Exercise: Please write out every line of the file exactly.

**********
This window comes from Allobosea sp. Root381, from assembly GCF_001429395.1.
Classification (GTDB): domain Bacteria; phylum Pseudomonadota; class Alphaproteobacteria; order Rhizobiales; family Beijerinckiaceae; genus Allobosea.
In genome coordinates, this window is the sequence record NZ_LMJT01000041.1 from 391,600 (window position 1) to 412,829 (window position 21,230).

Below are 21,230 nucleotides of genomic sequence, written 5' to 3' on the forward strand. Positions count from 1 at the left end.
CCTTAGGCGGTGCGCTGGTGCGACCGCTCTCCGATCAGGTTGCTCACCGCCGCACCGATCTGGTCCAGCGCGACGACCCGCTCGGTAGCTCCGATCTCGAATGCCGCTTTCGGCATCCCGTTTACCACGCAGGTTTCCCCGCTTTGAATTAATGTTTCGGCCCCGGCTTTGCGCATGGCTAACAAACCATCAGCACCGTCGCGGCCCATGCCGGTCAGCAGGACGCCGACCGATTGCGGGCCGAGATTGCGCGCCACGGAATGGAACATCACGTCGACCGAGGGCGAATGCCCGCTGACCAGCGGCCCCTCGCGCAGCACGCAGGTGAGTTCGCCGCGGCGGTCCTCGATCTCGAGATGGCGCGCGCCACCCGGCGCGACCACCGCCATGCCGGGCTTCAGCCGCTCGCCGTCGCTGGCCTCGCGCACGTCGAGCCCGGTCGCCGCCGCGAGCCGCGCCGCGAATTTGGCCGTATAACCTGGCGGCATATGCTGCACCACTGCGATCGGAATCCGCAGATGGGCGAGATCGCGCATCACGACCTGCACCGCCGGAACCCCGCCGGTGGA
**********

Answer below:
This window comes from Allobosea sp. Root381, from assembly GCF_001429395.1.
Classification (GTDB): domain Bacteria; phylum Pseudomonadota; class Alphaproteobacteria; order Rhizobiales; family Beijerinckiaceae; genus Allobosea.
In genome coordinates, this window is the sequence record NZ_LMJT01000041.1 from 391,600 (window position 1) to 412,829 (window position 21,230).

Below are 21,230 nucleotides of genomic sequence, written 5' to 3' on the forward strand. Positions count from 1 at the left end.
CCTTAGGCGGTGCGCTGGTGCGACCGCTCTCCGATCAGGTTGCTCACCGCCGCACCGATCTGGTCCAGCGCGACGACCCGCTCGGTAGCTCCGATCTCGAATGCCGCTTTCGGCATCCCGTTTACCACGCAGGTTTCCCCGCTTTGAATTAATGTTTCGGCCCCGGCTTTGCGCATGGCTAACAAACCATCAGCACCGTCGCGGCCCATGCCGGTCAGCAGGACGCCGACCGATTGCGGGCCGAGATTGCGCGCCACGGAATGGAACATCACGTCGACCGAGGGCGAATGCCCGCTGACCAGCGGCCCCTCGCGCAGCACGCAGGTGAGTTCGCCGCGGCGGTCCTCGATCTCGAGATGGCGCGCGCCACCCGGCGCGACCACCGCCATGCCGGGCTTCAGCCGCTCGCCGTCGCTGGCCTCGCGCACGTCGAGCCCGGTCGCCGCCGCGAGCCGCGCCGCGAATTTGGCCGTATAACCTGGCGGCATATGCTGCACCACTGCGATCGGAATCCGCAGATGGGCGAGATCGCGCATCACGACCTGCACCGCCGGAACCCCGCCGGTGGA